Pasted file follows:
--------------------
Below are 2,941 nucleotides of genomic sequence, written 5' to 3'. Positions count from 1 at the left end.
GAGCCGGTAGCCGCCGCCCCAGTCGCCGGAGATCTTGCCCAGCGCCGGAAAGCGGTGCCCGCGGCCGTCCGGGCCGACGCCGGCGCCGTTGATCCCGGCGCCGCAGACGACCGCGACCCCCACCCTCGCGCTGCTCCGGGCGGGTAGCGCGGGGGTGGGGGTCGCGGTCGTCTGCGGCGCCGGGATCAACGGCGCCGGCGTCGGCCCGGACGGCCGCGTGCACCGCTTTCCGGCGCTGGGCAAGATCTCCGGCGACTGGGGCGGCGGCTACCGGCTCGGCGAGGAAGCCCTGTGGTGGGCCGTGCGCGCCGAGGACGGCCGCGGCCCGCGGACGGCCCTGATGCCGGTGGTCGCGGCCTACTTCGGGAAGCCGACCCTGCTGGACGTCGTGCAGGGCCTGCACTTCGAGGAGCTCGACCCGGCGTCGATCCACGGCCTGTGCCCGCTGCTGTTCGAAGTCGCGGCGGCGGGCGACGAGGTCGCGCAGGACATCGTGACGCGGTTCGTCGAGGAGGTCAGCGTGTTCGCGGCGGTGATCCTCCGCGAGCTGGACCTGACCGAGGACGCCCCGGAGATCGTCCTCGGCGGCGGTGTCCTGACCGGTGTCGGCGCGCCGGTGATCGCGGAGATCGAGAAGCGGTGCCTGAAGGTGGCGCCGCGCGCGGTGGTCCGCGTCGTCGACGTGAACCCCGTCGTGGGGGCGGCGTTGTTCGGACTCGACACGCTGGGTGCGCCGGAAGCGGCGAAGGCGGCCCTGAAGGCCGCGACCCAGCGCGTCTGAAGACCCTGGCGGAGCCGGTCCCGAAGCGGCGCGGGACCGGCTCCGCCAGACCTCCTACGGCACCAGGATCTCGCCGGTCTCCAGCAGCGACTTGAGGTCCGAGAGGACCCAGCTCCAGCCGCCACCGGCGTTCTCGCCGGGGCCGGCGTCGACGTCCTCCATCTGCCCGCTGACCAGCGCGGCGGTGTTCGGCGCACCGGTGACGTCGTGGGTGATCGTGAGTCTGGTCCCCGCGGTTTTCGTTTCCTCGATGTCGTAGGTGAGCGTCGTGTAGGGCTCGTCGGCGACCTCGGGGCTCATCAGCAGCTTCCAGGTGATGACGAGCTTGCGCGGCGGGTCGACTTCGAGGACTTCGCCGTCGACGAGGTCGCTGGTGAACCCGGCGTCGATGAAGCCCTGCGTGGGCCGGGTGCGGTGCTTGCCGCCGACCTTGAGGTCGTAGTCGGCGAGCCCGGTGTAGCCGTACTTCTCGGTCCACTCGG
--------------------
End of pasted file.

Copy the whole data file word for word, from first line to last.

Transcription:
Below are 2,941 nucleotides of genomic sequence, written 5' to 3'. Positions count from 1 at the left end.
GAGCCGGTAGCCGCCGCCCCAGTCGCCGGAGATCTTGCCCAGCGCCGGAAAGCGGTGCCCGCGGCCGTCCGGGCCGACGCCGGCGCCGTTGATCCCGGCGCCGCAGACGACCGCGACCCCCACCCTCGCGCTGCTCCGGGCGGGTAGCGCGGGGGTGGGGGTCGCGGTCGTCTGCGGCGCCGGGATCAACGGCGCCGGCGTCGGCCCGGACGGCCGCGTGCACCGCTTTCCGGCGCTGGGCAAGATCTCCGGCGACTGGGGCGGCGGCTACCGGCTCGGCGAGGAAGCCCTGTGGTGGGCCGTGCGCGCCGAGGACGGCCGCGGCCCGCGGACGGCCCTGATGCCGGTGGTCGCGGCCTACTTCGGGAAGCCGACCCTGCTGGACGTCGTGCAGGGCCTGCACTTCGAGGAGCTCGACCCGGCGTCGATCCACGGCCTGTGCCCGCTGCTGTTCGAAGTCGCGGCGGCGGGCGACGAGGTCGCGCAGGACATCGTGACGCGGTTCGTCGAGGAGGTCAGCGTGTTCGCGGCGGTGATCCTCCGCGAGCTGGACCTGACCGAGGACGCCCCGGAGATCGTCCTCGGCGGCGGTGTCCTGACCGGTGTCGGCGCGCCGGTGATCGCGGAGATCGAGAAGCGGTGCCTGAAGGTGGCGCCGCGCGCGGTGGTCCGCGTCGTCGACGTGAACCCCGTCGTGGGGGCGGCGTTGTTCGGACTCGACACGCTGGGTGCGCCGGAAGCGGCGAAGGCGGCCCTGAAGGCCGCGACCCAGCGCGTCTGAAGACCCTGGCGGAGCCGGTCCCGAAGCGGCGCGGGACCGGCTCCGCCAGACCTCCTACGGCACCAGGATCTCGCCGGTCTCCAGCAGCGACTTGAGGTCCGAGAGGACCCAGCTCCAGCCGCCACCGGCGTTCTCGCCGGGGCCGGCGTCGACGTCCTCCATCTGCCCGCTGACCAGCGCGGCGGTGTTCGGCGCACCGGTGACGTCGTGGGTGATCGTGAGTCTGGTCCCCGCGGTTTTCGTTTCCTCGATGTCGTAGGTGAGCGTCGTGTAGGGCTCGTCGGCGACCTCGGGGCTCATCAGCAGCTTCCAGGTGATGACGAGCTTGCGCGGCGGGTCGACTTCGAGGACTTCGCCGTCGACGAGGTCGCTGGTGAACCCGGCGTCGATGAAGCCCTGCGTGGGCCGGGTGCGGTGCTTGCCGCCGACCTTGAGGTCGTAGTCGGCGAGCCCGGTGTAGCCGTACTTCTCGGTCCACTCGG